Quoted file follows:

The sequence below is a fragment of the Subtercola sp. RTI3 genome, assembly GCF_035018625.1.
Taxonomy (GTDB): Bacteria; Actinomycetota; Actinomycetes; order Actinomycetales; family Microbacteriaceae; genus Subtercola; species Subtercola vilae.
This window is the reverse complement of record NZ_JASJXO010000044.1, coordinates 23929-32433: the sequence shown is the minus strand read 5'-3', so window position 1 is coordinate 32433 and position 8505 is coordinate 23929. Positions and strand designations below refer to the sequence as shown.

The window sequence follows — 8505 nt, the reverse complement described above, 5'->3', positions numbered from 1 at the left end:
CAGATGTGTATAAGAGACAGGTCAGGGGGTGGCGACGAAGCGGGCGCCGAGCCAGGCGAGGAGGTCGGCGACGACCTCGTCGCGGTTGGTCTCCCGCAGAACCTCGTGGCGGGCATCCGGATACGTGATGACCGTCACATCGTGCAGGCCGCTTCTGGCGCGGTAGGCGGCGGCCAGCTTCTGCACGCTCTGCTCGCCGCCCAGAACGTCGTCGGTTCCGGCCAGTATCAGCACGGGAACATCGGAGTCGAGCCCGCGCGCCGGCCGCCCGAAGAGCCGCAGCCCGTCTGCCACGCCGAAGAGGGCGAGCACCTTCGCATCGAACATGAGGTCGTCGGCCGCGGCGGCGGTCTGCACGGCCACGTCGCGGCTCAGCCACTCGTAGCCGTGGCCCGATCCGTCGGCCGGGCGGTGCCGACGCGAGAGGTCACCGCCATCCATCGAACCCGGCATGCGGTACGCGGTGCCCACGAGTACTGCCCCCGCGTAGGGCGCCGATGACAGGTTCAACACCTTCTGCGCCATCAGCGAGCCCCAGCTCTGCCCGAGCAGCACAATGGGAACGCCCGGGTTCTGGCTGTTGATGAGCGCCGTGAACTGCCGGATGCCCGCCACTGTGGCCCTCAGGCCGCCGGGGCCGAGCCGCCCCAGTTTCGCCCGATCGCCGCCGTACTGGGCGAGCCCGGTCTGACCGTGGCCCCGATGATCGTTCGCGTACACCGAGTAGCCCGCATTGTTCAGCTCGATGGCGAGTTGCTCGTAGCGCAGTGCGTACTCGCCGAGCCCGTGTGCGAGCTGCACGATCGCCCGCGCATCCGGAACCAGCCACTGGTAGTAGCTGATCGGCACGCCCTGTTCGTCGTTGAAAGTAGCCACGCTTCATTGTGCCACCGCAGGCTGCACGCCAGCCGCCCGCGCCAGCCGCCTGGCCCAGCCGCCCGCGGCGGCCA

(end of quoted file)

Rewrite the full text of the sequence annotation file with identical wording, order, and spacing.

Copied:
The sequence below is a fragment of the Subtercola sp. RTI3 genome, assembly GCF_035018625.1.
Taxonomy (GTDB): Bacteria; Actinomycetota; Actinomycetes; order Actinomycetales; family Microbacteriaceae; genus Subtercola; species Subtercola vilae.
This window is the reverse complement of record NZ_JASJXO010000044.1, coordinates 23929-32433: the sequence shown is the minus strand read 5'-3', so window position 1 is coordinate 32433 and position 8505 is coordinate 23929. Positions and strand designations below refer to the sequence as shown.

The window sequence follows — 8505 nt, the reverse complement described above, 5'->3', positions numbered from 1 at the left end:
CAGATGTGTATAAGAGACAGGTCAGGGGGTGGCGACGAAGCGGGCGCCGAGCCAGGCGAGGAGGTCGGCGACGACCTCGTCGCGGTTGGTCTCCCGCAGAACCTCGTGGCGGGCATCCGGATACGTGATGACCGTCACATCGTGCAGGCCGCTTCTGGCGCGGTAGGCGGCGGCCAGCTTCTGCACGCTCTGCTCGCCGCCCAGAACGTCGTCGGTTCCGGCCAGTATCAGCACGGGAACATCGGAGTCGAGCCCGCGCGCCGGCCGCCCGAAGAGCCGCAGCCCGTCTGCCACGCCGAAGAGGGCGAGCACCTTCGCATCGAACATGAGGTCGTCGGCCGCGGCGGCGGTCTGCACGGCCACGTCGCGGCTCAGCCACTCGTAGCCGTGGCCCGATCCGTCGGCCGGGCGGTGCCGACGCGAGAGGTCACCGCCATCCATCGAACCCGGCATGCGGTACGCGGTGCCCACGAGTACTGCCCCCGCGTAGGGCGCCGATGACAGGTTCAACACCTTCTGCGCCATCAGCGAGCCCCAGCTCTGCCCGAGCAGCACAATGGGAACGCCCGGGTTCTGGCTGTTGATGAGCGCCGTGAACTGCCGGATGCCCGCCACTGTGGCCCTCAGGCCGCCGGGGCCGAGCCGCCCCAGTTTCGCCCGATCGCCGCCGTACTGGGCGAGCCCGGTCTGACCGTGGCCCCGATGATCGTTCGCGTACACCGAGTAGCCCGCATTGTTCAGCTCGATGGCGAGTTGCTCGTAGCGCAGTGCGTACTCGCCGAGCCCGTGTGCGAGCTGCACGATCGCCCGCGCATCCGGAACCAGCCACTGGTAGTAGCTGATCGGCACGCCCTGTTCGTCGTTGAAAGTAGCCACGCTTCATTGTGCCACCGCAGGCTGCACGCCAGCCGCCCGCGCCAGCCGCCTGGCCCAGCCGCCCGCGGCGGCCA